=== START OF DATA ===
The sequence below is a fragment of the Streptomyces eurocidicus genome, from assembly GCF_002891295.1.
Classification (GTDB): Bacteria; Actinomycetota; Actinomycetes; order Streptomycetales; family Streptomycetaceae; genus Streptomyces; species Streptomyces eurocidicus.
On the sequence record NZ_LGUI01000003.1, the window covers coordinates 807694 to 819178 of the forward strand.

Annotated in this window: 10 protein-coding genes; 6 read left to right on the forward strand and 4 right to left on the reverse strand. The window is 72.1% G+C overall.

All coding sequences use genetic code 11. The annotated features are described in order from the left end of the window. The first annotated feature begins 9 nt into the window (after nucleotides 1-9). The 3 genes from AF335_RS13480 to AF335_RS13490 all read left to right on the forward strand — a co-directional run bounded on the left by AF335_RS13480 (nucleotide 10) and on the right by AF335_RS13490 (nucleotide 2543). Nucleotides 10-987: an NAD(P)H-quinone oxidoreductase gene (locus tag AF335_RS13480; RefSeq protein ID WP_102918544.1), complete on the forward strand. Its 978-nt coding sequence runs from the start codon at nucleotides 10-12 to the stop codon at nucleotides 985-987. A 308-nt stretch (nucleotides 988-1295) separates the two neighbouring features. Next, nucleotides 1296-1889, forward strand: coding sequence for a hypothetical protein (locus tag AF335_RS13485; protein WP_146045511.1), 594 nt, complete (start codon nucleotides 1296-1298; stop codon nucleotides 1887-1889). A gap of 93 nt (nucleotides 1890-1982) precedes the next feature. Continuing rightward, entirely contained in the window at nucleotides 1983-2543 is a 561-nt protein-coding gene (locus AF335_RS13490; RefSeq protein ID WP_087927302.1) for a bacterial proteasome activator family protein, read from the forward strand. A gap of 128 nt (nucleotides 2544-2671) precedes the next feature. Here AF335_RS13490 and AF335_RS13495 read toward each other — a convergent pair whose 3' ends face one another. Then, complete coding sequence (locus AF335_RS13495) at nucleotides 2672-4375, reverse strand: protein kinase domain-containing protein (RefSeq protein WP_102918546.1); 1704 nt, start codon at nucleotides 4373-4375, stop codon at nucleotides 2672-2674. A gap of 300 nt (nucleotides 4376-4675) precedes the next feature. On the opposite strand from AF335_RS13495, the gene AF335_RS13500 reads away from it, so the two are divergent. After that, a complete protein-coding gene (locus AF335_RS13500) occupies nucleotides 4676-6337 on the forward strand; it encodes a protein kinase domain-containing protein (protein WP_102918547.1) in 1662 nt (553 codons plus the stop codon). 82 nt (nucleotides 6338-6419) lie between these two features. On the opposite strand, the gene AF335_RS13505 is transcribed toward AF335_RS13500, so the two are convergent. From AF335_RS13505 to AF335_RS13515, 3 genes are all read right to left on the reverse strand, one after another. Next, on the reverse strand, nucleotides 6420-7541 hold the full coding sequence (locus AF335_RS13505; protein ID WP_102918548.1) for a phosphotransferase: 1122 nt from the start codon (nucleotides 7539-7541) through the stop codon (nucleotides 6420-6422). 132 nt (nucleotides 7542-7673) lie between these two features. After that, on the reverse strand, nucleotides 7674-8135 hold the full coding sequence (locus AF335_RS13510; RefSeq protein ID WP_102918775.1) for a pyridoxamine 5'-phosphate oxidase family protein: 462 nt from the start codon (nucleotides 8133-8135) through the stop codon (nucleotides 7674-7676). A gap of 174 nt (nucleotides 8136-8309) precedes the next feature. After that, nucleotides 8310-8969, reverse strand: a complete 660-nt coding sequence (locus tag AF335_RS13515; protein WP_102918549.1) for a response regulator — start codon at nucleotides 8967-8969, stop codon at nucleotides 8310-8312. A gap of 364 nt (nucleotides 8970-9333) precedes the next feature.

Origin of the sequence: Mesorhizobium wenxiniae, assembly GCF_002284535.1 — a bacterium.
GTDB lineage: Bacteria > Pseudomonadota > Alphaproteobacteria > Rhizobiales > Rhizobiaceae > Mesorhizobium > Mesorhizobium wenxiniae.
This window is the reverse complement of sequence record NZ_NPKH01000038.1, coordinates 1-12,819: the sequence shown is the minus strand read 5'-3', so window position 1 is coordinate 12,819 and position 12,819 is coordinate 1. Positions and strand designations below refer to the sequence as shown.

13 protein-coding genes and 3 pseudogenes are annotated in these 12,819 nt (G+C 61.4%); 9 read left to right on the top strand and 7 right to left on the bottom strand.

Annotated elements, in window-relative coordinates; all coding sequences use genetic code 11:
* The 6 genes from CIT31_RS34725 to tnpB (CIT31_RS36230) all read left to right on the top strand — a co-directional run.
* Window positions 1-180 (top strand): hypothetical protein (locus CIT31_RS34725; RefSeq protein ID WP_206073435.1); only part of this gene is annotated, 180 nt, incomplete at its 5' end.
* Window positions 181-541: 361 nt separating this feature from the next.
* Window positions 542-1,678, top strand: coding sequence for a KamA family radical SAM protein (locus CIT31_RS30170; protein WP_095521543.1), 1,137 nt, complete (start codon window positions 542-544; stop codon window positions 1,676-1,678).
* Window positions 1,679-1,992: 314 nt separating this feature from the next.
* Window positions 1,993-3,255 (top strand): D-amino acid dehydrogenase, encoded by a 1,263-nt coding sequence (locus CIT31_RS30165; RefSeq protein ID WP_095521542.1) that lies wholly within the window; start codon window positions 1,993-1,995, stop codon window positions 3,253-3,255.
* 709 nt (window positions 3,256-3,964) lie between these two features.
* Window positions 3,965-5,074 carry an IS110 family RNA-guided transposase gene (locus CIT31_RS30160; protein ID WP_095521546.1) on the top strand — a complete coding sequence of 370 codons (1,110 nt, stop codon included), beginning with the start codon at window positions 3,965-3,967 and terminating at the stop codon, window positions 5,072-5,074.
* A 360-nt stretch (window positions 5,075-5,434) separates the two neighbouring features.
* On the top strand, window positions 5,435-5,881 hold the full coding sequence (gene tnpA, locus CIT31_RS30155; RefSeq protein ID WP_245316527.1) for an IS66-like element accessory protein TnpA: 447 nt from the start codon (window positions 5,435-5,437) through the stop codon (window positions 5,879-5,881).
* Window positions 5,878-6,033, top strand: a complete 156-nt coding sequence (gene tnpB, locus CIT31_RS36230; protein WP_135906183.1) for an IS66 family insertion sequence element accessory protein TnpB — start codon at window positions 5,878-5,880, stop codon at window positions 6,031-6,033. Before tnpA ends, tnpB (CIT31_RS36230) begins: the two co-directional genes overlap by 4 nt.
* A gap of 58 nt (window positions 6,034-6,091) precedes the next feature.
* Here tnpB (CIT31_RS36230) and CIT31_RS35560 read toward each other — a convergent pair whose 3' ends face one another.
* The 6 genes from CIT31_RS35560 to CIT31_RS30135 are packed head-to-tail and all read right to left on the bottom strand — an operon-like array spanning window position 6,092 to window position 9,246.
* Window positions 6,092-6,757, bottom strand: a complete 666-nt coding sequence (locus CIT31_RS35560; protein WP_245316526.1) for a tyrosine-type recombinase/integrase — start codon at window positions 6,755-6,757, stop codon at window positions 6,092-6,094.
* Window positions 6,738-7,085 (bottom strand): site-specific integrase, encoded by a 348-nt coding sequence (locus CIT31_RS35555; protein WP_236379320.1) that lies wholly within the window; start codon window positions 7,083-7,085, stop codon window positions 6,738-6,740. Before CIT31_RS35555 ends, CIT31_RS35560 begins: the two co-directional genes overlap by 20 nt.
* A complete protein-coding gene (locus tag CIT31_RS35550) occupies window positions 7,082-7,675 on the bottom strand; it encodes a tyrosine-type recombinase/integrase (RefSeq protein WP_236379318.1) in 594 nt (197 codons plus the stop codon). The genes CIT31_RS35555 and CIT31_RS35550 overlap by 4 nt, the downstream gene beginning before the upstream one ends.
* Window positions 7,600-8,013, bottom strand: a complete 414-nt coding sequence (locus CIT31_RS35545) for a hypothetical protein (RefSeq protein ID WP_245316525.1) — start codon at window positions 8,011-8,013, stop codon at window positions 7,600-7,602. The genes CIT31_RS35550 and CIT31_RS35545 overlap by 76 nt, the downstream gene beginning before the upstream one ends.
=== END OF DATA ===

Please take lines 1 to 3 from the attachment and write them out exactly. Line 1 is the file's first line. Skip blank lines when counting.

The sequence below is a fragment of the Streptomyces eurocidicus genome, from assembly GCF_002891295.1.
Classification (GTDB): Bacteria; Actinomycetota; Actinomycetes; order Streptomycetales; family Streptomycetaceae; genus Streptomyces; species Streptomyces eurocidicus.
On the sequence record NZ_LGUI01000003.1, the window covers coordinates 807694 to 819178 of the forward strand.